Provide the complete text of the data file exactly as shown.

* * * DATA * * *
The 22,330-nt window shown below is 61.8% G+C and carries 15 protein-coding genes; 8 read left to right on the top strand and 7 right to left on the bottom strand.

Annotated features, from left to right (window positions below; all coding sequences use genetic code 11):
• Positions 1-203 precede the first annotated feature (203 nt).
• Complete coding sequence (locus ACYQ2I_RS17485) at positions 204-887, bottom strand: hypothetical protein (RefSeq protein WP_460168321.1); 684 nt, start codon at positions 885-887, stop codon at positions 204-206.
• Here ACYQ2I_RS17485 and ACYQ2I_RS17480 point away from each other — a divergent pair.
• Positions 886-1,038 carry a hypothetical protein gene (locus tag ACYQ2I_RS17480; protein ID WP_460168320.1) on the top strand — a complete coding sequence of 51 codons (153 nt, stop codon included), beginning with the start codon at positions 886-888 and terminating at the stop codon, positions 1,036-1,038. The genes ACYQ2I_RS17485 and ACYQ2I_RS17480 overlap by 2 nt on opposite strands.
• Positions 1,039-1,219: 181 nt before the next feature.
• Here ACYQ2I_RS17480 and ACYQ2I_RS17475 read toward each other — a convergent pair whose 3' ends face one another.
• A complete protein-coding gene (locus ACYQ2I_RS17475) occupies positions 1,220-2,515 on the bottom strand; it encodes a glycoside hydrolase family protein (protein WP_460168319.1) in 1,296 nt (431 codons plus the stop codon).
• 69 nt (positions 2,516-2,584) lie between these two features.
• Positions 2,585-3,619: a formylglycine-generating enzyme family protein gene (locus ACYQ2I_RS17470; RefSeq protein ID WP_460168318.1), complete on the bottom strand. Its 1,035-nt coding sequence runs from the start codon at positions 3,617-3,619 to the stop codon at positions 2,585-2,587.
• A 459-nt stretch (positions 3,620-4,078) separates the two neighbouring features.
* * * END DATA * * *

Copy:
The 22,330-nt window shown below is 61.8% G+C and carries 15 protein-coding genes; 8 read left to right on the top strand and 7 right to left on the bottom strand.

Annotated features, from left to right (window positions below; all coding sequences use genetic code 11):
• Positions 1-203 precede the first annotated feature (203 nt).
• Complete coding sequence (locus ACYQ2I_RS17485) at positions 204-887, bottom strand: hypothetical protein (RefSeq protein WP_460168321.1); 684 nt, start codon at positions 885-887, stop codon at positions 204-206.
• Here ACYQ2I_RS17485 and ACYQ2I_RS17480 point away from each other — a divergent pair.
• Positions 886-1,038 carry a hypothetical protein gene (locus tag ACYQ2I_RS17480; protein ID WP_460168320.1) on the top strand — a complete coding sequence of 51 codons (153 nt, stop codon included), beginning with the start codon at positions 886-888 and terminating at the stop codon, positions 1,036-1,038. The genes ACYQ2I_RS17485 and ACYQ2I_RS17480 overlap by 2 nt on opposite strands.
• Positions 1,039-1,219: 181 nt before the next feature.
• Here ACYQ2I_RS17480 and ACYQ2I_RS17475 read toward each other — a convergent pair whose 3' ends face one another.
• A complete protein-coding gene (locus ACYQ2I_RS17475) occupies positions 1,220-2,515 on the bottom strand; it encodes a glycoside hydrolase family protein (protein WP_460168319.1) in 1,296 nt (431 codons plus the stop codon).
• 69 nt (positions 2,516-2,584) lie between these two features.
• Positions 2,585-3,619: a formylglycine-generating enzyme family protein gene (locus ACYQ2I_RS17470; RefSeq protein ID WP_460168318.1), complete on the bottom strand. Its 1,035-nt coding sequence runs from the start codon at positions 3,617-3,619 to the stop codon at positions 2,585-2,587.
• A 459-nt stretch (positions 3,620-4,078) separates the two neighbouring features.